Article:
- Defining blood clots
- Types and causes of blood clots
- What risk factors contribute to blood clots?
- What are the signs and symptoms of blood clots?
- What kinds of blood clot complications can occur?
- How are blood clots diagnosed?
- What treatment procedures are involved in dealing with blood clots?
- Are there ways to prevent blood clots and what are the associated complications?
- Blood clot FAQs
Blood clot FAQs
Is it normal for blood clots to occur during menstruation?
Yes and no. The passing of small clots during a woman’s menstrual period can be normal, but large clots may be a warning sign which requires a thorough medical check.
The body naturally releases anticoagulants which allow blood to be fluid and able to move easily in the blood vessels. Menstrual clots are essentially a coagulated mass of fibrin, blood and endometrial tissue. Blood that is retained or begins to pool inside the uterus can result in the formation of clots.
Many women experience blood clots at some time or another, and not always consistently. A woman may notice blood clots during one menstrual cycle and not during the next. There are various reasons for this – hormone fluctuations, dramatic changes in lifestyle or diet, can all have an influence on a woman’s cycle. The most common result is a thickening of the uterine lining tissue. When such variations occur, this impacts the amount of menstrual blood in the uterus. More blood in the uterus, means a higher risk of pooling and ultimately the formation of clots.
Some of the reasons blood pooling and clots may occur include:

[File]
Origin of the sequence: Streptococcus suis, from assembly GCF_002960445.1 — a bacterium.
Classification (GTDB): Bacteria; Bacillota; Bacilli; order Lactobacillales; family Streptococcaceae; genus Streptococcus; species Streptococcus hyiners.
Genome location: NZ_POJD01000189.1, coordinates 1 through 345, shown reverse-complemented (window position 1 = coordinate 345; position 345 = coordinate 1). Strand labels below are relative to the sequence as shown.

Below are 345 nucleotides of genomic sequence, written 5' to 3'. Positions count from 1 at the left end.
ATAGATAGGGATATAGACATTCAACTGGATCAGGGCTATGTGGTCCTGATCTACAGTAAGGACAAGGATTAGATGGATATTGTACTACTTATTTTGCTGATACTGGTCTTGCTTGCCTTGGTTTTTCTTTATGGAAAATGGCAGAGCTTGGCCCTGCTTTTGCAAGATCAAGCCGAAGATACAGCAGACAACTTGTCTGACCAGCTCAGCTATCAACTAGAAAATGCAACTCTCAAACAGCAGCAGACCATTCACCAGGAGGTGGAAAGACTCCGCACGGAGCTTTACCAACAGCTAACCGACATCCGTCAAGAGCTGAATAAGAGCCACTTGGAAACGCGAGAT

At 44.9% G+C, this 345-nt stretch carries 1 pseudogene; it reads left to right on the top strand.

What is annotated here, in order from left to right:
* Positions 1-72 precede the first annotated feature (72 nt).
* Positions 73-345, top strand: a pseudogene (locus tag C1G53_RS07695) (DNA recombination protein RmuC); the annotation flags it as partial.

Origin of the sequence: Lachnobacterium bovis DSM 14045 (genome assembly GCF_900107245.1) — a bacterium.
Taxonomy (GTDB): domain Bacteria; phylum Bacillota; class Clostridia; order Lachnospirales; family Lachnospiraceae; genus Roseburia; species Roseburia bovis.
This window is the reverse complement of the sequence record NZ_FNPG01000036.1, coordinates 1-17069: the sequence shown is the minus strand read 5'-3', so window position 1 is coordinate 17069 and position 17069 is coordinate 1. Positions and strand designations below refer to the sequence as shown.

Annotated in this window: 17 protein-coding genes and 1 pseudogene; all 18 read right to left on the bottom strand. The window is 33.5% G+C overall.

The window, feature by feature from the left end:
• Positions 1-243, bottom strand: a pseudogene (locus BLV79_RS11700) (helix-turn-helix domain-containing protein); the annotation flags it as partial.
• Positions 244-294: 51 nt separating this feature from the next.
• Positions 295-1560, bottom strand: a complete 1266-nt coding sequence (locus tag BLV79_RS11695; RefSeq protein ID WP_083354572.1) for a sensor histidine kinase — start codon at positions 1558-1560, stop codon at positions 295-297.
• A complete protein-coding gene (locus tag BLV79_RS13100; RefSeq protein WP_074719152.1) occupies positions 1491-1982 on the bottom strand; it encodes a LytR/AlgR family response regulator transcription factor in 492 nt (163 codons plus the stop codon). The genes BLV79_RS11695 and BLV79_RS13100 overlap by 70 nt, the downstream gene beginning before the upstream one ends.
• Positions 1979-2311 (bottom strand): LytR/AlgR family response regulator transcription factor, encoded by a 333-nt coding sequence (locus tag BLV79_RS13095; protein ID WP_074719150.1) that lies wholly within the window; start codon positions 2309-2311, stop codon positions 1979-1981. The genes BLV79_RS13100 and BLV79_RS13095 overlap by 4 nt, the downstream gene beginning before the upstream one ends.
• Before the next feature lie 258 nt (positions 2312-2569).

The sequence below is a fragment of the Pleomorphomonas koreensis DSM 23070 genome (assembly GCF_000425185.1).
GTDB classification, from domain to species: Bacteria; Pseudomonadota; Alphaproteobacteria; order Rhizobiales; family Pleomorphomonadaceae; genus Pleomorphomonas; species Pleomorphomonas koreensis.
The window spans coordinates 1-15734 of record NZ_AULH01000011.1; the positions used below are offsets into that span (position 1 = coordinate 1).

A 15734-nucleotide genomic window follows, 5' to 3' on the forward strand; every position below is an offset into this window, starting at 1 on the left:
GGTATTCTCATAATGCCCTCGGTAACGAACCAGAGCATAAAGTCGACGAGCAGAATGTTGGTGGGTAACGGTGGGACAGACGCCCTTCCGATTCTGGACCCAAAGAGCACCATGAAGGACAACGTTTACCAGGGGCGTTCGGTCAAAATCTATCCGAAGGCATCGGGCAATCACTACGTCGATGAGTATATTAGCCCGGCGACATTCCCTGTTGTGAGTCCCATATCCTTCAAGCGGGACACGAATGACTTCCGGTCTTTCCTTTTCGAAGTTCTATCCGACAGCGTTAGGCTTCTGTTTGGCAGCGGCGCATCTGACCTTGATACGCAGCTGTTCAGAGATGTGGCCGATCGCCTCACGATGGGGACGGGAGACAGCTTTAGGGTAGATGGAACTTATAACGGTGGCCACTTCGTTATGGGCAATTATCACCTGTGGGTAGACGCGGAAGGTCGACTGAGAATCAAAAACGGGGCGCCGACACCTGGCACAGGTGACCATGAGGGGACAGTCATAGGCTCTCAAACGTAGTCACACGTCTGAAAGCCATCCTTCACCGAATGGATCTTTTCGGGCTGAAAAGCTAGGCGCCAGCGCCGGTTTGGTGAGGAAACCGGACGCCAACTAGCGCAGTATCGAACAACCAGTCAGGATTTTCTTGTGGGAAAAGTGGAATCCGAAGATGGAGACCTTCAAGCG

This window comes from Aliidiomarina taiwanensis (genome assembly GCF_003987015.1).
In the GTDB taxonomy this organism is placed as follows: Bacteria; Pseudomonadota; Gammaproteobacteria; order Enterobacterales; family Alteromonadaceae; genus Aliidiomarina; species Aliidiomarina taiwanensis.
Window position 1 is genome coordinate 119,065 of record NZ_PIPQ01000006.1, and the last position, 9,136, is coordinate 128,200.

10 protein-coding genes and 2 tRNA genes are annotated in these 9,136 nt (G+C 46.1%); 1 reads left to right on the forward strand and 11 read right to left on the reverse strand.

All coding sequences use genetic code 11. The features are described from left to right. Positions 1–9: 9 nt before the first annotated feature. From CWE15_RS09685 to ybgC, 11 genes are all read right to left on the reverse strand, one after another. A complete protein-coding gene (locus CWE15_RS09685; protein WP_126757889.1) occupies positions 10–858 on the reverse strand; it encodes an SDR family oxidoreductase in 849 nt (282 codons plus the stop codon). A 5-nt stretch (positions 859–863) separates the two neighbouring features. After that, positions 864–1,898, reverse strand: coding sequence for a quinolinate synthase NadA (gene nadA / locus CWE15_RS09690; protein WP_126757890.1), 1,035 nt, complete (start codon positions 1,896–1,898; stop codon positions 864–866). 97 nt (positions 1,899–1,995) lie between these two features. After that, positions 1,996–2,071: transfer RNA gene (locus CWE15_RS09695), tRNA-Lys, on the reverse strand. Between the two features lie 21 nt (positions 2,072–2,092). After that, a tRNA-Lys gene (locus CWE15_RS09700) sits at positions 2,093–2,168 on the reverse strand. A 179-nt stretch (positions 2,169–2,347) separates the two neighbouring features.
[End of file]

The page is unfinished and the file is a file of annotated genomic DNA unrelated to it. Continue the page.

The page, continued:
- Hormonal imbalance: Hormones which control how the body sheds the lining of the uterus each month are oestrogen and progesterone. If production of these hormones is not in sync (balanced), the wall lining of the uterus begins to thicken. This can then result in heavier blood flow and the development of clots.
- Excessive menstrual bleeding: Blood flow that is stronger and or / heavier tends to accumulate at a quicker rate in the uterus before the natural cycle (i.e. before being naturally expelled from the body). Blood which then pools in the uterus may result in the formation of clots.
- Uterine obstructions: The development of polyps, fibroids and other (usually) non-cancerous adhesions may interfere with the normal menstrual process. In so doing, obstructions can cause blood to pool in the uterus and place a woman at risk of developing clots.
- Endometriosis: A very painful condition whereby the normal uterine lining tissue grows on the outside of the uterus, instead of on the inside. The resulting thickening of the uterine lining can lead to heavier blood flow, which increases risk for blood clots during a menstrual period.
- Adenomyosis: Where endometrial tissue begins to grow within the muscles of the uterine walls (i.e. the endometrium – inner lining of the uterus), breaking through the myometrium (uterine muscle walls), heavy menstrual flow can also occur as a result. A woman may also experience prolonged flow (bleeding for longer than usual). Clots may be passed during menstruation as a result. The condition can cause severe cramping and pain. In severe instances, the best treatment is a hysterectomy if medication use has not successfully treated the condition.